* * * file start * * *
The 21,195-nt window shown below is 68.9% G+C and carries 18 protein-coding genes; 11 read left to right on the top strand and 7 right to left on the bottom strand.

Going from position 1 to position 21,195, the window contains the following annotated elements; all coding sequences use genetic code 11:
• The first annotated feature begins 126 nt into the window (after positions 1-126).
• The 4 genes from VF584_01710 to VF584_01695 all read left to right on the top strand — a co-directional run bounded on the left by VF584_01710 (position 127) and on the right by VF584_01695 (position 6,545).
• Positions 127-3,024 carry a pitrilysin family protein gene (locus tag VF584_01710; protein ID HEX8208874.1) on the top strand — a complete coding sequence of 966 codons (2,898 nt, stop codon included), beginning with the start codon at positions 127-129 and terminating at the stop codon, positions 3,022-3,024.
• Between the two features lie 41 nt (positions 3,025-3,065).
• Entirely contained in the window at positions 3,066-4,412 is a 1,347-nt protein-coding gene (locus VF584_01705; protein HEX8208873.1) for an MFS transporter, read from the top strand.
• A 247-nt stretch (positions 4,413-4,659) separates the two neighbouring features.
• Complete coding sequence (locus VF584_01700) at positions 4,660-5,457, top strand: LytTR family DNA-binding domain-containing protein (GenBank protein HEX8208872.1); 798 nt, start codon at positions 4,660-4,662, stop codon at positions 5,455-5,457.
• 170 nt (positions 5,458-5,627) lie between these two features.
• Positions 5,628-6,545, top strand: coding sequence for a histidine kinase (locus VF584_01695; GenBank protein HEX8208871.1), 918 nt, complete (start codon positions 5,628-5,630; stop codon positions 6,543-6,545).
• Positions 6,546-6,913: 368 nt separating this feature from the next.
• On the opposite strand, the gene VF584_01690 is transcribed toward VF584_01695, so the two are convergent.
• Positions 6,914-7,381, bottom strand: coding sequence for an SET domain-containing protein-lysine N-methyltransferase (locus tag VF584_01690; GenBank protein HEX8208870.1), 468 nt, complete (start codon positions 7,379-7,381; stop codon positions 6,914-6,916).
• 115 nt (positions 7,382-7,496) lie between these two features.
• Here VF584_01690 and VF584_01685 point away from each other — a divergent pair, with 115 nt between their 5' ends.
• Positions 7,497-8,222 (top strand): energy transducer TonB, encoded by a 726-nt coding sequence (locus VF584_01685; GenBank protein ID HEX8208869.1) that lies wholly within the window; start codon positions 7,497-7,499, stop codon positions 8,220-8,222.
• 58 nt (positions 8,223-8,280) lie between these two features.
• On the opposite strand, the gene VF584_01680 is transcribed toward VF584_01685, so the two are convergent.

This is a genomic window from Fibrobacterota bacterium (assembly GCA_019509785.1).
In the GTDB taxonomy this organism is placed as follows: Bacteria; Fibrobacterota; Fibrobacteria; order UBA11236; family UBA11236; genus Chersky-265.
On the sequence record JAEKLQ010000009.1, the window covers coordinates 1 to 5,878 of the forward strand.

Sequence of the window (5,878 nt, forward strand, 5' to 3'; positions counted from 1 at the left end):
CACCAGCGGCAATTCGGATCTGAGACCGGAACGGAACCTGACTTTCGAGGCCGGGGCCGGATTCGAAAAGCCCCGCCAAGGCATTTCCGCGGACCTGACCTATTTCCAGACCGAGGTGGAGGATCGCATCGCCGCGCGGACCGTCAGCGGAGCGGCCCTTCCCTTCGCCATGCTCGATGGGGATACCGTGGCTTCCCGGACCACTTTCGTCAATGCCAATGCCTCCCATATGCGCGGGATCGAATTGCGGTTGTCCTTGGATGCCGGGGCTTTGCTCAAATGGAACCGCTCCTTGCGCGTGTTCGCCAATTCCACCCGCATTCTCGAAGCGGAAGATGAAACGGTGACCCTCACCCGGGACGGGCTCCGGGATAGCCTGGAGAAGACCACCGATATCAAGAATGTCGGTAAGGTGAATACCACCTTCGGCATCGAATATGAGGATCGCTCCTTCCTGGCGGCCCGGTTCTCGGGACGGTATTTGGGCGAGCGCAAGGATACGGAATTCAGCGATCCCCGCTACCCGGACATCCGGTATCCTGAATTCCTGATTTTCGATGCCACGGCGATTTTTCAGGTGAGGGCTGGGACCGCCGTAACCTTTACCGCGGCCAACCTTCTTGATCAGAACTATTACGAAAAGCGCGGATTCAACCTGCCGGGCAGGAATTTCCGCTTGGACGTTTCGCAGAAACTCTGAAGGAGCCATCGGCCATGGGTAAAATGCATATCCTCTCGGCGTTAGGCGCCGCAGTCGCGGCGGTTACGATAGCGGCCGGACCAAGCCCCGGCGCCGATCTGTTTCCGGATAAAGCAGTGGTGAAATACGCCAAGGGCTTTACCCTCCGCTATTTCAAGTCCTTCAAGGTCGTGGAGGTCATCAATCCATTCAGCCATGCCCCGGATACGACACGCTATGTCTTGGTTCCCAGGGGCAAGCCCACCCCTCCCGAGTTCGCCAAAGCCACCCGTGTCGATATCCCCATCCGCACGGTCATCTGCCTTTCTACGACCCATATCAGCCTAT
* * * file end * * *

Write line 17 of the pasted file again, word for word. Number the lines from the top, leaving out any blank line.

• Positions 7,497-8,222 (top strand): energy transducer TonB, encoded by a 726-nt coding sequence (locus VF584_01685; GenBank protein ID HEX8208869.1) that lies wholly within the window; start codon positions 7,497-7,499, stop codon positions 8,220-8,222.